Also the solenoid is self cleaning and will last ďfor everĒ.


Top of pagePrevious messageNext messageBottom of page Link to this message  By John Zibell, Huntsville, AL on Friday, June 15, 2018 - 05:05 pm:

I installed a solenoid when restoring my 26 Tudor. Reason being the original foot switch is the same age as the car as far as I know. By reducing current flow at the foot switch and having the solenoid carry the high amperage load my thinking is that would greatly extend the service life of the foot switch. T vendors do carry the 6 volt solenoid.


Top of pagePrevious messageNext messageBottom of page Link to this message  By john kuehn on Friday, June 15, 2018 - 07:22 pm:

I have to say when I replaced my old original cables with some new ones from Snyders it sure seemed it would start easier. The copper in the new cables seemed fresher to me besides having new insulation.
After that I replaced all the original wiring in my Coupe including new coil box bolts. Just makes sense to replace almost 90 year old wiring. IN my opinion anyway.


Top of pagePrevious messageNext messageBottom of page Link to this message  By Peter Claverie, Memphis TN on Friday, June 15, 2018 - 07:45 pm:

I used a Ford N tractor solenoid, or a pre- '50's Ford car solenoid - I don't remember which, and they're essentially the same.

I went to an over-the-road truck parts & service place out by the Interstate, and had them make new cables for me. they have the wire in 2 or 3 sizes (bigger is better), and the lower the number the bigger the wire, which goes down to Number 1 then to 0, then 00, then 000.....

They also have terminals in different shapes & sizes, which they swedge onto the wire.

These cables are designed to handle the enormous current required to spin a huge Diesel engine when it's cold, and to them the current required to spin the Model T engine is child's play.

Replacing the old cables and installing a solenoid made more difference to my daily use of the car than any other single thing I can remember doing.

By the way, installing a cutoff switch in the small wire from the foot switch sounds like a capital idea. It not only eliminates accidental cranks, but if you hide the switch it makes it that much harder to steal your car - although you can still hand crank it.


Top of pagePrevious messageNext messageBottom of page Link to this message  By Peter Claverie, Memphis TN on Friday, June 15, 2018 - 07:50 pm:

Two P. S.'s:

Don't forget to replace the grounding cable, and make sure its terminal and the frame where it attaches are bright and clean. I also used a Grade 8 bolt on it, so I could crank it down especially tight.

I also installed a cable between the engine and the frame, just to make the current path shorter. Since it doesn't carry all the current, I used a modern 12 volt cable. I connected it between one of the 4th. main bolts and one of the bolts nearby on the frame - I don't remember which.


Top of pagePrevious messageNext messageBottom of page Link to this message  By John Noonan - Norton, MA. on Friday, June 15, 2018 - 10:49 pm:

This has been a very informative thread, thanks to all that have chimed in. :-) A few more questions if i may. Considering that there are two versions for the solenoid, 3 post and 4 post, would it be better to use the 4 post and run a wire to a good known ground rather than rely on the 3 post and the ground obtained from the mounting bracket? Also, as far as cables are concerned, has anyone noticed a major difference between 1/0 and 2/0 on a 6v system? Thanks.


Top of pagePrevious messageNext messageBottom of page Link to this message  By Peter Claverie, Memphis TN on Saturday, June 16, 2018 - 06:50 am:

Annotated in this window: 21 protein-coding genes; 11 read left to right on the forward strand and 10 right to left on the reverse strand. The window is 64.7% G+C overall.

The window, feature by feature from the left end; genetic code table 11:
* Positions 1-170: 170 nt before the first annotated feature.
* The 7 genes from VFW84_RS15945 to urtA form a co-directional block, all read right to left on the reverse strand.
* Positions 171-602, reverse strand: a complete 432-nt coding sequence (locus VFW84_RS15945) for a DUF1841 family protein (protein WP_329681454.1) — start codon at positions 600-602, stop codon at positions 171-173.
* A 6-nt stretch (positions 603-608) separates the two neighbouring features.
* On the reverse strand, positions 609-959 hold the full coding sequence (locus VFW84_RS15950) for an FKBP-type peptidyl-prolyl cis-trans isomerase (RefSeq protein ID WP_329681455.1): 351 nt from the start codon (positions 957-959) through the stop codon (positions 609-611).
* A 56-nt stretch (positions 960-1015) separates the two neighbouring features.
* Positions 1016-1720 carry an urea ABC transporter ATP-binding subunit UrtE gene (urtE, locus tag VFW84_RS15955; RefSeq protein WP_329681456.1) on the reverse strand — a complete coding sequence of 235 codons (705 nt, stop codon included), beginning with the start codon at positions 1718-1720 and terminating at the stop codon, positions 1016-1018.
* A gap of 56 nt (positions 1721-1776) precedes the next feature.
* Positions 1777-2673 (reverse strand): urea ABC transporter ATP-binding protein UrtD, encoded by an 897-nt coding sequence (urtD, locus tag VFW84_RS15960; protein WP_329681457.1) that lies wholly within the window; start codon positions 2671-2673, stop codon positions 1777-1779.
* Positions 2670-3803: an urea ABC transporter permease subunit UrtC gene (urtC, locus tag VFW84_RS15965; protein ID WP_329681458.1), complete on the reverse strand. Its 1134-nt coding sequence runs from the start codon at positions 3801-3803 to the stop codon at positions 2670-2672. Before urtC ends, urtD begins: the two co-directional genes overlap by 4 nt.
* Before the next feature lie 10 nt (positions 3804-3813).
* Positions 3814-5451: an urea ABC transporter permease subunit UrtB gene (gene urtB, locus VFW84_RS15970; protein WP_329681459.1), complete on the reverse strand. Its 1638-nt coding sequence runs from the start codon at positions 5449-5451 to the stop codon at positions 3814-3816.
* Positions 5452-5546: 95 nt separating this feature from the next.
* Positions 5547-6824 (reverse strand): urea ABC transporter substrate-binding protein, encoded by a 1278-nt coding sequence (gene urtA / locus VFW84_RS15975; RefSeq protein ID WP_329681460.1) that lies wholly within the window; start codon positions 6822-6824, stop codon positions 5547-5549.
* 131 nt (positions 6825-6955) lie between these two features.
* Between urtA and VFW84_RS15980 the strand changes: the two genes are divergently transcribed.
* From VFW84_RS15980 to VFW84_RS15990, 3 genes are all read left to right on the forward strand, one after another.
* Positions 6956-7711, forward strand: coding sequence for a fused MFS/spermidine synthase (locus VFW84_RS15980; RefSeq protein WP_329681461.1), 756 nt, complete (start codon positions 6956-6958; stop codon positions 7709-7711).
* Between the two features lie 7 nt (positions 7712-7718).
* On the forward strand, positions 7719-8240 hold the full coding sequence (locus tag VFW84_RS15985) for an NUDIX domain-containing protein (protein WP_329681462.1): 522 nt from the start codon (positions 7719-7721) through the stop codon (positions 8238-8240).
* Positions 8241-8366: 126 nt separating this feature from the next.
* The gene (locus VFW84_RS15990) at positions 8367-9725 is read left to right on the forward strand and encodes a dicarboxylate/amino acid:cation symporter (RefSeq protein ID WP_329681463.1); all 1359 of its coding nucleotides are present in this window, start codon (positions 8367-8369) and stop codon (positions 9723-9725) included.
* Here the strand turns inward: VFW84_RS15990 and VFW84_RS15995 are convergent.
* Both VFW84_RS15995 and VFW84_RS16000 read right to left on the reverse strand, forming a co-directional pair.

When cars went to 12 volts, it was found that was too high a voltage for the coils and points, so a dropping resistor was added to the circuit. It was usually a ceramic block with a coil of resistance wire, mounted on the firewall. Then, in order to give faster starts, a second small post was added to the starter solenoid, that gave a direct 12 volts to the coil while the starter was spinning the engine, thus giving a hotter spark during starting.

That's why there's a second small post on a 12 volt solenoid. But remember, a 12 volt solenoid handled half the current a 6 volt solenoid carried, and they were made lighter-duty.

If you're putting a solenoid on a Model T, you need to use a 6 volt solenoid. It will have only one small post.

Just to remind you, the actuating coil of the solenoid picks up "hot" juice from one of the large posts, and gets its "ground" from the small post. Therefore, it's important the big cables are hooked up correctly. If they're reversed, the solenoid won't work.

Some 6 volt solenoids have a + sign on the case. That's where the battery cable goes. Others, without the +, can be done by trial and error, or you can use your ohm meter to find which large post has a connection to the small post.


Top of pagePrevious messageNext messageBottom of page Link to this message  By James A. Golden on Saturday, June 16, 2018 - 06:56 pm:

It took me two years to learn the original cables were 0 or 1/0 gauge.

Most of the replacement cables sold are 2 gauge or 12 Volt cables with the correct end fittings.

The replacement ground strap is normally also a 2 gauge rated cable.

I use all 00 or 2/0 gauge cables with great results and replace the ground strap with a cable of the same size.

The initial starter draw is about 400 amps and it drops off to about 275 amps.

Look at this chart for the recommended correct size.

wire size


Top of pagePrevious messageNext messageBottom of page Link to this message  By James A. Golden on Saturday, June 16, 2018 - 06:59 pm:

It took me two years to learn the original cables were 0 or 1/0 gauge.

Most of the replacement cables sold are 2 gauge or 12 Volt cables with the correct end fittings.

The replacement ground strap is normally also a 2 gauge rated cable.

I use all 00 or 2/0 gauge cables with great results and replace the ground strap with a cable of the same size.

The initial starter draw is about 400 amps and it drops off to about 275 amps.


Top of pagePrevious messageNext messageBottom of page Link to this message  By James A. Golden on Saturday, June 16, 2018 - 07:02 pm:

Here is the missing image.

|image{wire}


Top of pagePrevious messageNext messageBottom of page Link to this message  By James A. Golden on Saturday, June 16, 2018 - 07:03 pm:

Sorry about that!

I hit the wrong key that time.

Wire